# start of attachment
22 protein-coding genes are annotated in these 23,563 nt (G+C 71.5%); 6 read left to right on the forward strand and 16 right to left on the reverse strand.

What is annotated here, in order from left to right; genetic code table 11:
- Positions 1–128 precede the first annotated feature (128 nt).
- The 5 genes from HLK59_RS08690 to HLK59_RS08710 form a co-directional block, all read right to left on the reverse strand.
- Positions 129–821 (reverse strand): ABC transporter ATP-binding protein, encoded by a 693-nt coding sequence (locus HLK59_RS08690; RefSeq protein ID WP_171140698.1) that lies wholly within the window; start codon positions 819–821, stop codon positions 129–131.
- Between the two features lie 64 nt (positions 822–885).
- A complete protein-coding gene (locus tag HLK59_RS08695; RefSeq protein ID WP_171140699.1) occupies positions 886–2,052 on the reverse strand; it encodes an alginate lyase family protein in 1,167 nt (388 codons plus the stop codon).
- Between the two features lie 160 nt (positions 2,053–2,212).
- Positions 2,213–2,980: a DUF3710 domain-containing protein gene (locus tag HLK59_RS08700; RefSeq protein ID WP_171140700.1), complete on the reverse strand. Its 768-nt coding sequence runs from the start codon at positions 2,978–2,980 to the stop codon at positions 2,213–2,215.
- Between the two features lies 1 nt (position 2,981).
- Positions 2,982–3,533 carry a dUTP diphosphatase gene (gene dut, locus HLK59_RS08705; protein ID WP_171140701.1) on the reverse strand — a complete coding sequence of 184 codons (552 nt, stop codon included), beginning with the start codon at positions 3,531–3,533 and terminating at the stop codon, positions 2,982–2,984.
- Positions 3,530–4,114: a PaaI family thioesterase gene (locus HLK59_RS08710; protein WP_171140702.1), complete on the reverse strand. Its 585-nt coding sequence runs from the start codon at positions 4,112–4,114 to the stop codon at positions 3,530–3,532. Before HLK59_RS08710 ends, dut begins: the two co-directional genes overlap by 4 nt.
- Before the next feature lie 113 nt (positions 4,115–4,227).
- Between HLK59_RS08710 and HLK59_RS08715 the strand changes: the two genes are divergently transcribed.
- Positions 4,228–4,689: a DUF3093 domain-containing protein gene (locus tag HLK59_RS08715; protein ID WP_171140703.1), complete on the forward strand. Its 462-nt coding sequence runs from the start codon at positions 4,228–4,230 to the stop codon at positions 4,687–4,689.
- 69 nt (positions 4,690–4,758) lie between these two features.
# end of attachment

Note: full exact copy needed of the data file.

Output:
22 protein-coding genes are annotated in these 23,563 nt (G+C 71.5%); 6 read left to right on the forward strand and 16 right to left on the reverse strand.

What is annotated here, in order from left to right; genetic code table 11:
- Positions 1–128 precede the first annotated feature (128 nt).
- The 5 genes from HLK59_RS08690 to HLK59_RS08710 form a co-directional block, all read right to left on the reverse strand.
- Positions 129–821 (reverse strand): ABC transporter ATP-binding protein, encoded by a 693-nt coding sequence (locus HLK59_RS08690; RefSeq protein ID WP_171140698.1) that lies wholly within the window; start codon positions 819–821, stop codon positions 129–131.
- Between the two features lie 64 nt (positions 822–885).
- A complete protein-coding gene (locus tag HLK59_RS08695; RefSeq protein ID WP_171140699.1) occupies positions 886–2,052 on the reverse strand; it encodes an alginate lyase family protein in 1,167 nt (388 codons plus the stop codon).
- Between the two features lie 160 nt (positions 2,053–2,212).
- Positions 2,213–2,980: a DUF3710 domain-containing protein gene (locus tag HLK59_RS08700; RefSeq protein ID WP_171140700.1), complete on the reverse strand. Its 768-nt coding sequence runs from the start codon at positions 2,978–2,980 to the stop codon at positions 2,213–2,215.
- Between the two features lies 1 nt (position 2,981).
- Positions 2,982–3,533 carry a dUTP diphosphatase gene (gene dut, locus HLK59_RS08705; protein ID WP_171140701.1) on the reverse strand — a complete coding sequence of 184 codons (552 nt, stop codon included), beginning with the start codon at positions 3,531–3,533 and terminating at the stop codon, positions 2,982–2,984.
- Positions 3,530–4,114: a PaaI family thioesterase gene (locus HLK59_RS08710; protein WP_171140702.1), complete on the reverse strand. Its 585-nt coding sequence runs from the start codon at positions 4,112–4,114 to the stop codon at positions 3,530–3,532. Before HLK59_RS08710 ends, dut begins: the two co-directional genes overlap by 4 nt.
- Before the next feature lie 113 nt (positions 4,115–4,227).
- Between HLK59_RS08710 and HLK59_RS08715 the strand changes: the two genes are divergently transcribed.
- Positions 4,228–4,689: a DUF3093 domain-containing protein gene (locus tag HLK59_RS08715; protein ID WP_171140703.1), complete on the forward strand. Its 462-nt coding sequence runs from the start codon at positions 4,228–4,230 to the stop codon at positions 4,687–4,689.
- 69 nt (positions 4,690–4,758) lie between these two features.